8. Speed Optimization

By Speed Optimization in relation to remote-control application, we mean performing a measurement task as fast as possible, but still with reliable and repeatable results.

VISA Trace Tools mentioned in Chapter 3 - VISA and VISA Tools can help you to point to operations taking big amounts of time. Their logs contain timestamps which you can use to calculate measurement task durations.

When starting with speed optimization, always consider your application overhead in relation to the measurement duration. If, for example, an oscilloscope acquisition time is 2ms, reducing your overall overhead from 5ms to 3ms results to approximately 30% speed increase. However, if the acquisition time is 2 seconds, the same overhead reduction leads to only a 0.1% speed increase.

Hints on how to improve the speed of your measurement task:

  • Never sacrifice proper measurement synchronization for speed. At the end it costs you more time to debug problems and repeat measurements, than do it properly the first time.
  • If you have more than one measurement instruments in your test setup, try to parallelize tasks. For example, you can set up signal generator and oscilloscope in parallel and only synchronize them before an acquisition.
  • Do not perform instrument error checking in loops with many repetitions and short acquisition times (less than 10ms). If you use the instrument drivers, switch the error checking off before the loop and switch it back ON after the loop.
  • Switch the instrument’s display OFF after you have debugged your application. This usually improves the instrument's performance.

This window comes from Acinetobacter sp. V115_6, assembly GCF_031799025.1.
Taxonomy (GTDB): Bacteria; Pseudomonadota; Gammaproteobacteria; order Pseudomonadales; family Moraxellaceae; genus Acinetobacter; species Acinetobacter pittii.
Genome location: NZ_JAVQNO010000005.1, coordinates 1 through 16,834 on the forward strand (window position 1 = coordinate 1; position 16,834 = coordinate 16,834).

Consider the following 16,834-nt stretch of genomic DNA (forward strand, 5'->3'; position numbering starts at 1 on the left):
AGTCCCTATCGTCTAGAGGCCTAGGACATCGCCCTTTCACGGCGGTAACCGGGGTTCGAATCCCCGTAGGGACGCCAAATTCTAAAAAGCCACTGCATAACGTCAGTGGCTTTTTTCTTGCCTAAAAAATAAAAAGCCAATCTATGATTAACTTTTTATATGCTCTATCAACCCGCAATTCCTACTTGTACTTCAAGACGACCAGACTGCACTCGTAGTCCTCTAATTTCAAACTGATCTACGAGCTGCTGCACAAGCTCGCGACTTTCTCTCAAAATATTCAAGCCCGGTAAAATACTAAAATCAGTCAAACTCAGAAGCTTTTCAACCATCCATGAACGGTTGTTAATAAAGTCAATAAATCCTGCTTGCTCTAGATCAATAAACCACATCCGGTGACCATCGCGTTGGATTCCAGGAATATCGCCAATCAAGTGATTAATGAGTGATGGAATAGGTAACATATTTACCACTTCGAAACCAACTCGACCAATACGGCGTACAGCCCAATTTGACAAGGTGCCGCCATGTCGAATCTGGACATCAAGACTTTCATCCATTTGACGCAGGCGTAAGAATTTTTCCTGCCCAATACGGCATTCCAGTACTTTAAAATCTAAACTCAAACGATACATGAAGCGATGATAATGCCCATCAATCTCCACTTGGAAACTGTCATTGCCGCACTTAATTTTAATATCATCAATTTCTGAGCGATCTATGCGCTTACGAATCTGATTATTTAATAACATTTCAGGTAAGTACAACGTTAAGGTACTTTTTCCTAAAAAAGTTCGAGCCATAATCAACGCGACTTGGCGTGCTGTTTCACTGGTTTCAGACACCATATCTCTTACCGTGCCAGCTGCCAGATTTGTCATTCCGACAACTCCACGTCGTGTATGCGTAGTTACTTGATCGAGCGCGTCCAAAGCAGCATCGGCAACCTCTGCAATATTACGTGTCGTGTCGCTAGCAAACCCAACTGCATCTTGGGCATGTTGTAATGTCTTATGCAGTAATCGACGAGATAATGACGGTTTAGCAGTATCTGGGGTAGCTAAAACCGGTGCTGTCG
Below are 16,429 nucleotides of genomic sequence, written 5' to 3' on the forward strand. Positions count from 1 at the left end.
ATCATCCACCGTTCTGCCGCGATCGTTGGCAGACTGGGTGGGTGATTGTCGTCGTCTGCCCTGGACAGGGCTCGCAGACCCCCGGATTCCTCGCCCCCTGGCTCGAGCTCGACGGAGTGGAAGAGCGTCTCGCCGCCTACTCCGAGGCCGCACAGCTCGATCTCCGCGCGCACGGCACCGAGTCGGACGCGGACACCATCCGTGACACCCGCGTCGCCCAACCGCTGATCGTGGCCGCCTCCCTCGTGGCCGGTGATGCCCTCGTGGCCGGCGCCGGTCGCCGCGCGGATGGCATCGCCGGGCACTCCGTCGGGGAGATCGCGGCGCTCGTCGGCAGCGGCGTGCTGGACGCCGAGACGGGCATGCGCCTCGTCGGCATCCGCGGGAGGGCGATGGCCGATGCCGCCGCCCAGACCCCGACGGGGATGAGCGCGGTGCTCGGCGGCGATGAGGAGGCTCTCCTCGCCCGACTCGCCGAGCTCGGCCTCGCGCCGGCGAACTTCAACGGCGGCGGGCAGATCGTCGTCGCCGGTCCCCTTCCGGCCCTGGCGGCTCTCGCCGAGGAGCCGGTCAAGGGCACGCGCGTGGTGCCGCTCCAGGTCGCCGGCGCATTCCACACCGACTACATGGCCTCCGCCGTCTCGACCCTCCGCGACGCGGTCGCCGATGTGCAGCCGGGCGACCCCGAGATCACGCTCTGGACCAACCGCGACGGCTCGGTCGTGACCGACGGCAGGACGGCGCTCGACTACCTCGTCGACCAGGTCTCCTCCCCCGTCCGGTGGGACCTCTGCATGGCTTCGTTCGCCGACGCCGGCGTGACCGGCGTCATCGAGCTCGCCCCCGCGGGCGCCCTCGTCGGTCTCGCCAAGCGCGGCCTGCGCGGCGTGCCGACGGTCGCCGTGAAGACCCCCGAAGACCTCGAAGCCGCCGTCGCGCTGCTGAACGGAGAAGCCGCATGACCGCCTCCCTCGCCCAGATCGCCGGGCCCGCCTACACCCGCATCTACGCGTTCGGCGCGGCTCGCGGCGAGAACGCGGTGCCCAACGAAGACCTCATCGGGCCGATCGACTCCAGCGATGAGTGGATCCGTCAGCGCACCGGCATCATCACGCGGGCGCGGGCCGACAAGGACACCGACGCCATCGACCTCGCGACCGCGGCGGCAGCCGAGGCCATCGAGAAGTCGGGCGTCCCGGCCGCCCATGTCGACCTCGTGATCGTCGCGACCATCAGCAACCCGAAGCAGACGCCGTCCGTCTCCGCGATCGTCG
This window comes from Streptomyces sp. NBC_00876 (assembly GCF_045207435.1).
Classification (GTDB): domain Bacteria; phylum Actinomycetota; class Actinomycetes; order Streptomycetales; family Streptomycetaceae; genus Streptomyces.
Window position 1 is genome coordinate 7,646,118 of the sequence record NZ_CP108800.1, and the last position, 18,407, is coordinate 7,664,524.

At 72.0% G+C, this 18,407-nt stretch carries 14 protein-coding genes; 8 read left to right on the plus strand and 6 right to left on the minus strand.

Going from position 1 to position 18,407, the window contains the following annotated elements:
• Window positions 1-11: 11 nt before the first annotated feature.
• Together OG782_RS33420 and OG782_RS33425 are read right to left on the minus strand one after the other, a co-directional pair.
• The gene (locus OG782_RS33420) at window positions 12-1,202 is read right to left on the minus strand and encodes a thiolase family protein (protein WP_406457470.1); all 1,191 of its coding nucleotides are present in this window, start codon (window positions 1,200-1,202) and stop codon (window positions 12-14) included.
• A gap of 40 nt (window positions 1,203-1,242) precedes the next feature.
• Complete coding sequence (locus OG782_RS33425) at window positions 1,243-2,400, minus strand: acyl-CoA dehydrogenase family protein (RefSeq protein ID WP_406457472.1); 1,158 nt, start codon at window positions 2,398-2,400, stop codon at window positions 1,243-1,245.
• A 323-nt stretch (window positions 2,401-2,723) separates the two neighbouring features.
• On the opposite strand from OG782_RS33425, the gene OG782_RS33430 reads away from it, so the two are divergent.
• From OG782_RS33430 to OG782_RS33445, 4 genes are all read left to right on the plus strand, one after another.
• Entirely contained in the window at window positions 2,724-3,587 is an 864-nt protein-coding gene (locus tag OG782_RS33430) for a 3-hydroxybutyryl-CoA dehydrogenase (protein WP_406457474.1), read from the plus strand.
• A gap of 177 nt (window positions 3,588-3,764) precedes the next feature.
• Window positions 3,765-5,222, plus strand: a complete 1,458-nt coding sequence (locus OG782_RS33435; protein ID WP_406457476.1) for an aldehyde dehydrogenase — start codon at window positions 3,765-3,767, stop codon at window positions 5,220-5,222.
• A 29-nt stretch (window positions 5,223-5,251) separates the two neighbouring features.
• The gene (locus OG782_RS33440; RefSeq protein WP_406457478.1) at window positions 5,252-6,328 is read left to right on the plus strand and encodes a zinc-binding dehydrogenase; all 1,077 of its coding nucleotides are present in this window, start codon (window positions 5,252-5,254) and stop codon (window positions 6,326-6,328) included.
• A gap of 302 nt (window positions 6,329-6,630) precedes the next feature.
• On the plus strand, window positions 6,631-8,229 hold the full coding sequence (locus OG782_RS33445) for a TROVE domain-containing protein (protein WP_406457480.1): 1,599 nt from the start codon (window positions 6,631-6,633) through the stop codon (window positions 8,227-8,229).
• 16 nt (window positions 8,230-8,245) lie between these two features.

• Try to avoid reading entire traces or waveforms. Rohde & Schwarz instruments offer many trace / waveform evaluation possibilities. You do not need every point of an oscilloscope waveform to evaluate frequency, amplitude or pulse rise time. The instrument provides ready-to-use measurements for such parameters.
  • Use the instrument's averaging or maxhold functions for traces and waveforms instead of performing these operations in your application. This saves data transfer time and the measurement triggering overhead.
  • Use limit lines and mask functions for the cases when you only need to evaluate simple pass/fail criteria. Transferring the entire trace and evaluating it in your application is unnecessary.
  • Rohde & Schwarz instruments are capable of parallel command processing. Always set the parameter that takes the maximum time first. If for example, you set the spectrum analyzer manual attenuator first, then the center frequency and then resolution bandwidth, it is faster than setting them in the reversed order.
  • Combine several SCPI commands (separated by semicolons) into one string to send to the instrument; It is faster than sending them separately. In addition, it lets the instrument decide the most optimal order of executing the commands. An example of already mentioned three parameters of a spectrum analyzer – mechanical attenuator, center frequency, resolution bandwidth settings: INP:ATT 50;:FREQ:CENT 2GHz;:BWIDth 5MHz






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